Traditional Mass

Monday, November 27, 2006



The Blessed Virgin May appeared to the young Sister Catherine Laboure while she was at prayer with the Sisters in a chapel in Paris. Our Lady appeared in an oval frame, standing on a globe of the world. She was dressed in a white robe with a blue cloak edged with silver, having as it were diamonds in Her hands from which fell streams of golden rays upon the earth. A voice was heard saying: "These rays are the graces that Mary obtains for men." Then golden words formed around the oval: "O Mary, conceived without sin, pray for us who have recourse to Thee!" The oval picture then turned around, and on the reverse side the Sister saw the letter M, with a cross above it, having a crosspiece at its base, and below the letter the Hearts of Jesus and Mary, the former surrounded by a crown of thorns, and the latter pierced with a sword. Then the voice said: "A medal must be struck on this pattern; the persons who shall carry it with indulgences attached to it, and shall offer the above prayer, shall enjoy a very special protection from the Mother of God."
The medal was struck and spread all over the world, and immediately the most wonderful conversions and cures attested to its miraculous efficacy. Devout Catholics everywhere attest to its wonder-working power!

O Lord Jesus Christ, Who hast willed that the most blessed Virgin Mary, Thy mother, sinless from the first moment of her conception, should be glorified by countless miracles: grant that we, who never cease from imploring her patronage, may attain in the end to eternal happiness. Who livest and reignest, with God the Father, in the unity of the Holy Ghost, God, . . .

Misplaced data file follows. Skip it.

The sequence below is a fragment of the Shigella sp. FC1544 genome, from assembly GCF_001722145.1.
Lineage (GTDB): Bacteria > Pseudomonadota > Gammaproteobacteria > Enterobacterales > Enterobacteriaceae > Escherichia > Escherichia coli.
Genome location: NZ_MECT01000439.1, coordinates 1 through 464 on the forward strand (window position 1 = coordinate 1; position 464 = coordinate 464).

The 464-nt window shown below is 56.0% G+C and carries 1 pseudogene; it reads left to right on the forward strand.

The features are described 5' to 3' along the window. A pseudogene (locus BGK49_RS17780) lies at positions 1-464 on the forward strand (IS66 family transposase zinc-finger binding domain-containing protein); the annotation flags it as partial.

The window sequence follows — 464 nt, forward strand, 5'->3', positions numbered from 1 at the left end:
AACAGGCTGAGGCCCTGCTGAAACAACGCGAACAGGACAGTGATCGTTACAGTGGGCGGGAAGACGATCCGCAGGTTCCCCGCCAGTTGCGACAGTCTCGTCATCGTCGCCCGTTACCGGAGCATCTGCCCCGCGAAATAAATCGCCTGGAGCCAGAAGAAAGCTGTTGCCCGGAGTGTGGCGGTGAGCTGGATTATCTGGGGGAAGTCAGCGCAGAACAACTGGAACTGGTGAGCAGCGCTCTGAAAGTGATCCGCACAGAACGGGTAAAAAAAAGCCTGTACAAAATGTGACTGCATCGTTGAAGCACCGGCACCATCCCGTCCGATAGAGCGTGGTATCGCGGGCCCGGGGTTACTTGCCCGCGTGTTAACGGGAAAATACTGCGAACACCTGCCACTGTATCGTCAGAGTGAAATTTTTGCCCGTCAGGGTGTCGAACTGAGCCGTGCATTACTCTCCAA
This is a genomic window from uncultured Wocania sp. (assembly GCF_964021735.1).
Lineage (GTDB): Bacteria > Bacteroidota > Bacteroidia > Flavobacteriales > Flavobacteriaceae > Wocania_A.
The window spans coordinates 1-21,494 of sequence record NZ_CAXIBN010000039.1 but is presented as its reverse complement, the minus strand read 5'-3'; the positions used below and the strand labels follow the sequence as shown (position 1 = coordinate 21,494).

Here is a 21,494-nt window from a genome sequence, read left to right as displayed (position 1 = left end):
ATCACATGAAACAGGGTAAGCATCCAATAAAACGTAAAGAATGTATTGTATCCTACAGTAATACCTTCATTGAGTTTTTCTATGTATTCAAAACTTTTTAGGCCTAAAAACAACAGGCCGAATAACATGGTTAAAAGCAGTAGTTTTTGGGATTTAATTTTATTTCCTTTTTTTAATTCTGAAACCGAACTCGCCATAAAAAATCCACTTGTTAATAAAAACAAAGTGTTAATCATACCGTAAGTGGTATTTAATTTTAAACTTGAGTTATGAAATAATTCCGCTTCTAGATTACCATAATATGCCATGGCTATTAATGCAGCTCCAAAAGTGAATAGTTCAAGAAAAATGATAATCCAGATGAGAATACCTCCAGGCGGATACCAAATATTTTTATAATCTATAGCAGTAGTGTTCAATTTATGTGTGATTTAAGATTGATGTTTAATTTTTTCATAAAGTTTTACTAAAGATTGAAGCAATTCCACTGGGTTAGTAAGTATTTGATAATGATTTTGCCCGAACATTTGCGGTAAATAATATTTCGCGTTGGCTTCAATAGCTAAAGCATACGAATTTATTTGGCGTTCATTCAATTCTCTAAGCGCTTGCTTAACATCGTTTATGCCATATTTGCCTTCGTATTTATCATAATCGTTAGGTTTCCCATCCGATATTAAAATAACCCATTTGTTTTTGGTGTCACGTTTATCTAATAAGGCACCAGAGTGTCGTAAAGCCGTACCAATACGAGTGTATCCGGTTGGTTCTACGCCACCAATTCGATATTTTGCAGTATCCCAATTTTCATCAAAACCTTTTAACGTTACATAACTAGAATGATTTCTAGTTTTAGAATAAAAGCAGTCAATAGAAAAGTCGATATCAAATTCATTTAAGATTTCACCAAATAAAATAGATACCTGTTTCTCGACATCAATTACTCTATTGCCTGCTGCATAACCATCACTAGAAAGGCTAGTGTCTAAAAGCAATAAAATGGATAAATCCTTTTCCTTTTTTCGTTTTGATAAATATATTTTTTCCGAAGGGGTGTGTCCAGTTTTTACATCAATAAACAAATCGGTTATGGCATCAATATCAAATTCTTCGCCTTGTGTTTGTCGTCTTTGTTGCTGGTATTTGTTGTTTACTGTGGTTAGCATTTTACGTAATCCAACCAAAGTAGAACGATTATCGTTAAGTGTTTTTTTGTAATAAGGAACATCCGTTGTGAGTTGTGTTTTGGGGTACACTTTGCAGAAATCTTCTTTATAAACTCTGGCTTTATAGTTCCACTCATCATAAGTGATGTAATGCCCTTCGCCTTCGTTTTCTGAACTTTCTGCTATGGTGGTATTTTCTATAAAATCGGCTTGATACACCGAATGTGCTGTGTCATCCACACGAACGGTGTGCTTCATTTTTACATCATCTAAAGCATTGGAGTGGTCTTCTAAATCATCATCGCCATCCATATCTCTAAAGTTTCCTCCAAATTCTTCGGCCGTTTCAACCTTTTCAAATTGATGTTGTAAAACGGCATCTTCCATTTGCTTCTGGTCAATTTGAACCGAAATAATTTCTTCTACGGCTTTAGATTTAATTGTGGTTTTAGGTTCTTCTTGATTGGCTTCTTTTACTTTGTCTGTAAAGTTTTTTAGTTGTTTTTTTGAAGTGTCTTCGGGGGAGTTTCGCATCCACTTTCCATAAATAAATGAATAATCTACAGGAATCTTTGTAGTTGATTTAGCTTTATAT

The Act of Offering:
We must understand the exact meaning of the word offer. The unbloody immolation at the words of Consecration when Christ is made present on the altar in the state of a victim, is performed by the priest alone. He does this as Christ's representative and not as the representative of the faithful. Now the faithful participate in the oblation in a twofold manner. First they offer the sacrifice by the hands of the priest, and also to a certain extent they offer it in union with him. This is why the offering made by the people is also included in liturgical worship.
The priest at the altar, in offering the sacrifice in the name of all Christ's members, represents Christ the Head of the Mystical Body; hence the whole Church may rightly be said to offer up the victim through Christ. The people unite their hearts with the prayers of the priest, in praise, impet
ration, expiation, and thanksgiving.
The faithful should realize the high dignity conferred upon them by the Sacrament of Baptism. At Mass they should unite themselves most closely with the High Priest and His human representative especially at the Consecration. They should then offer themselves, their problems, their sorrows, their needs in union with their Savior on the cross.

[Excerpted from 'Mediator Dei', Pius XII]